Sunday, 13 March 2016

Bodies And Souls

The Biblical concept of a human being was of an animated body, returning to dust at death.

The Platonic concept was of a reincarnating soul that achieved perfection only in disembodied pure thought.

The Aristotelian concept was that the soul was the form of the body.

Christianity synthesized the Biblical and Platonic concepts. Christians expect a hereafter for the soul immediately after death but also await the resurrection of the body.

If a soul is:

(a) to have new sensory experiences and
(b) to communicate with other conscious beings -

- between the death and resurrection of its body, then it needs at least the appearance of a body inhabiting a shared environment. So is Dante's and Niven & Pournelle's Inferno a mere appearance?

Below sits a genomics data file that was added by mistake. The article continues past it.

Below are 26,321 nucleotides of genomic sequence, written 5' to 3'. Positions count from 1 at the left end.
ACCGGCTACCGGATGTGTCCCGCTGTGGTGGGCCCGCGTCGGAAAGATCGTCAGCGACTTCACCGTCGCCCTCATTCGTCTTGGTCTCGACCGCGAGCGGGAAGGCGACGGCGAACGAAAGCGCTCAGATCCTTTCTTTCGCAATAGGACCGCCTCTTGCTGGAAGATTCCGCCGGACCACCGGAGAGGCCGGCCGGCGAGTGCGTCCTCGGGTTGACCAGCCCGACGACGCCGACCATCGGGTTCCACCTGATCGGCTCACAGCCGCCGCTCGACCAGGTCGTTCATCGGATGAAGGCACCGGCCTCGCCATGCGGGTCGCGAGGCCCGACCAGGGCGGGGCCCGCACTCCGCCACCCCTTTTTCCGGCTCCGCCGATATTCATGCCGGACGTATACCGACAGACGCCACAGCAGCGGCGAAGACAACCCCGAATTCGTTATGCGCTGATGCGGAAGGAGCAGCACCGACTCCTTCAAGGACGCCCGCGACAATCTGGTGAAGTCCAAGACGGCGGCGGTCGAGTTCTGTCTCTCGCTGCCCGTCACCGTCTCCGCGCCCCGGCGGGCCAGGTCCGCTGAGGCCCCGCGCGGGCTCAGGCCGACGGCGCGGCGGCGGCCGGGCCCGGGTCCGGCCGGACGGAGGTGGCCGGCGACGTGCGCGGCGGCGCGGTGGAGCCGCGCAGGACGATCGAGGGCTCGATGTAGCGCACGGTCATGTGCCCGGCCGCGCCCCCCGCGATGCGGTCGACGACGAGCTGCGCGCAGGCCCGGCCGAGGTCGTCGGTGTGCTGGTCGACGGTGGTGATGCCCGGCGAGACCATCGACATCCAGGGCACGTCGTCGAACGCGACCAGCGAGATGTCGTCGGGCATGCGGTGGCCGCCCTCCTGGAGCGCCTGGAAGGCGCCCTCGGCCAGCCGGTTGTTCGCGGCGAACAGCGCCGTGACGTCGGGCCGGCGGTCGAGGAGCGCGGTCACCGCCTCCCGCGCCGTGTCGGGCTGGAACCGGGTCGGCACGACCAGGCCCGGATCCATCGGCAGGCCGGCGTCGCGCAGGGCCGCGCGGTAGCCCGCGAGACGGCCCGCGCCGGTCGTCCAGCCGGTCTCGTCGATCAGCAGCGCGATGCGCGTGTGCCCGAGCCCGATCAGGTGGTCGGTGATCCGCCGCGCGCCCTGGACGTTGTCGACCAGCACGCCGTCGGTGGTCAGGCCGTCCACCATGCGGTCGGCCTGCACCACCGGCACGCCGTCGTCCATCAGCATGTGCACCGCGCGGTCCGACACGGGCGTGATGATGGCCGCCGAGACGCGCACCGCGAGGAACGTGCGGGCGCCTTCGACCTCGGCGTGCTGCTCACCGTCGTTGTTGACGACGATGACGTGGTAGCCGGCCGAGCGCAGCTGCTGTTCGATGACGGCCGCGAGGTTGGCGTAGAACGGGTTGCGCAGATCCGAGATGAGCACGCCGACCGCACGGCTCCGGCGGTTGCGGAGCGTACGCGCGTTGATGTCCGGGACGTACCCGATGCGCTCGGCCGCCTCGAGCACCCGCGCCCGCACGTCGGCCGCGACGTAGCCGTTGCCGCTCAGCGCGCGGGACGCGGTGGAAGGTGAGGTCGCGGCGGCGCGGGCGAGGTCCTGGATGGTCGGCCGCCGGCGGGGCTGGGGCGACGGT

Poul Anderson provides a physical Hell by having inert matter animated by parapsychic forces. See here.

Addendum, 14 Mar '16: CS Lewis suggests in Letters To Malcolm that a realistic appearance of the body is the resurrection of the body. However, I do not share Lewis' Platonic mind-body dualism. I think that being became conscious. Reality is one.


Sean M. Brooks said...

Kaor, Paul!

As you know, I believe the soul (what Aristotle and his Scholastic successors called the "form" of the body) survives the physical death of the body. What I've thought is that these spirits communicate with one another by telepathy. And that they "mentally" project to themselves and others how they most characteristically appeared during their Earthly lives.


Paul Shackley said...

I am about to add an addendum to this post.
A chair is a form imposed on wooden matter. When the chair is destroyed, the matter continues to exist but loses its form. The form does not continue.